Polos Maluwa is another Sri Lankan delight made with the beloved jackfruit. Unlike other jackfruit curries however, Polos Maluwa uses baby jackfruit which gives the dish a distinctly sour flavour. Blended with a variety of aromatic Sri Lankan spices, this dish makes a great substitute for meat as the jackfruit has a similar texture to that of shredded meat. The jackfruit can be prepared in a variety of ways: simply boiled, or curried into milk gravy. Served with a side of rice, this meal is filling and delicious.
14. Maalu ambul thiyal
Uniquely Sri Lankan, this fishy delight is yet another example of extraordinary Sri Lankan cuisine. Maalu ambul thiyal, which can be roughly translated to sour fish curry, has its origins in Sri Lanka’s beautiful south coast. Today however it is loved universally thanks to its intense flavour. During the cooking process, the fish is seeped in spices before being coated in a goraka paste and cooked over a wood fire stove. The paste gives the fish a sourness which is is then balanced out by the spices. It is quite a dry dish so it goes really well with rice.
15. Kiri Hodi
Kiri Hodi is a simple, mildly spicy Sri Lankan dish that is essentially a coconut milk gravy eaten with yummy steamed string hoppers. Not only is it wonderfully fragrant and cream but also extremely versatile. It be used as a base to many other Sri Lankan curries or can have ingredients such as potatoes or hard boiled eggs added to it to bulk it up. Although a fairly basic dish, don’t be fooled by its simple appearances as a tasty and well balanced Kiri Hodi requires practice, patience and knowledge usually passed down from generation to generation to make. It is well worth seeking out when visiting Sri Lanka.
16. Kiri-kos (Jackfruit curry)
Anyone who has spent any time in Sri Lanka will have smelt the wafting, pungent odour of the jackfruit. It is similar to a combination of rotten-onions, bananas and pineapple if you can imagine what that smells like, although far less obnoxious in smell compared to the infamous durian fruit. Despite the smell the jackfruit is second to rice as a staple in Sri Lanka. Not only can it be served on its own or as fried chips, jackfruit also makes a fantastic, deliciously tasty curry. Cooked in coconut milk and combined with aromatic Sri Lankan spices, Kiri-Kos is creamy medley of sweet and sour flavours minus the smell.
17. Black pork curry
Complex and irresistible, Sri Lankan black pork curry is a dish to be cherished. This dark, sinful concoction is made from pork pieces braised in a vast multitude of Sri Lankan spices. And when I say vast I mean vast. It is this variety the gives the dish its complexity and irresistible allure. Blended with onions, garlic, curry leaves and ginger among other things, the spices and produce create a truly tasty dish with wonderful aromatic undertones. If you love pork, it is almost guaranteed you will love this tasty Sri Lankan delight.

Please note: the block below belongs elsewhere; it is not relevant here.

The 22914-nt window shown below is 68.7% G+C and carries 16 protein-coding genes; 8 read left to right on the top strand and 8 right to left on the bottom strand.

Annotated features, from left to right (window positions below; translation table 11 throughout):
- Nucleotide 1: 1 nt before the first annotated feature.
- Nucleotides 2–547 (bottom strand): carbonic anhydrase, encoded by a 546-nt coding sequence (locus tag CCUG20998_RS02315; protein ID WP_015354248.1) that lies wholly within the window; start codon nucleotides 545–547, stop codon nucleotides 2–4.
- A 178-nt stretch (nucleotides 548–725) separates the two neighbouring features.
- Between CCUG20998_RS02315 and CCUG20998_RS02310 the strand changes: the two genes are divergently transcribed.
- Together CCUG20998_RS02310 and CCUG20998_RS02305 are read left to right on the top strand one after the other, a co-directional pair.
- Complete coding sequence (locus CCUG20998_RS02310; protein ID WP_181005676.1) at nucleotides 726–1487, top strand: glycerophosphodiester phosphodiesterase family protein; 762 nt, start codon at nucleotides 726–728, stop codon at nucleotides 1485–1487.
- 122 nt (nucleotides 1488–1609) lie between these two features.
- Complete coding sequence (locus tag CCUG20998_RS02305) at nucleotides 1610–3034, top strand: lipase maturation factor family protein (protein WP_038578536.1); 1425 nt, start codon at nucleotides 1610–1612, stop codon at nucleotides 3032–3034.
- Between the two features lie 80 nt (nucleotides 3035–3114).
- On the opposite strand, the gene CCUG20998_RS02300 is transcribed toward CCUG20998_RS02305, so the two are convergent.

18. Karawala thel dala (dried fish curry)
Like many other Sri Lankan foods, dried fish was originally conceived as a nessesity. Before the days of fridges, Sri Lankan fishermen would sell their fresh catches and then salt and dry any remaining stock so as to preserve it for later use. Today, dried fish is still widely used but rather than nessesity, it is used for its wonderfully salty flavour. In karawala thel dala, chunks of dried fish are cooked in a spicy and creamy coconut sauce. Combined with onions, potato, chilli and spices, the dish extremely satisfying and delicious.
19. Pumpkin curry (Wattakka niyambala)
It is sweet and spicy, delicious and tantalising, healthy and heavenly. Sri Lankan Wattakka niyambala or pumpkin curry is another simple yet delicious dish enjoyed through out the nation. This dish is a medley of Sri Lanka dark roasted curry powder, toasted rice and desiccated coconut. Simple to make yet deceptively tasty, the dish is well worth trying for its heavenly flavours and thick creamy texture. Wattakka niyambala is generally served with steamed rice, bread or roti and will leave you feeling full and satisfied.
20. Cuttlefish curry
This dish is a real feast for the tastebuds and yet another hallmark of Sri Lankan seafood culinary delights. Cuttlefish tends to be very tender and has a wonderfully delicate taste which, when combined with the usual Sri Lankan staple of coconut milk and spices, creates a creamy full bodied curry. The goroka meanwhile adds a slightly sour earthy taste and a little acidity to the meal which helps to balance the flavours. This delicacy is another absolute must try for seafood lovers heading to Sri Lanka.
21. Hot butter cuttlefish
There is nothing better than a hot, decadent deep fried dish. And if that is what you are craving then hot butter cuttlefish is the meal that will satisfy your cravings. This plate is an amalgamation of flavour and aromas which are released as the cuttlefish is fried in butter. Hot butter cuttlefish is crispy, sweet, salty and spicy all at the same time, and like most Sri Lankan meals, usually comes with a side of fluffy white rice. Eating a serving of dish of this, or several, should absolutely be at the top of your to do list when in Sri Lanka.
22. Ambarella curry
Ambarella curry is another yummy vegetarian delight on offer in Sri Lanka. Not only is this curry slightly sweet but also loaded with spice. Made from the ambarella fruit, otherwise known as the jew plum, the curry is a wonderful combination of traditional spices, onions, aromatic curry leaves and of course coconut milk. Ripe ambarella has the flavours of mango and pineapple combined with a somewhat sour undertone. It is these tastes that are brought out in the curry as the fruit is cooked giving the meal a very unique flavour that is popular among Sri Lankans.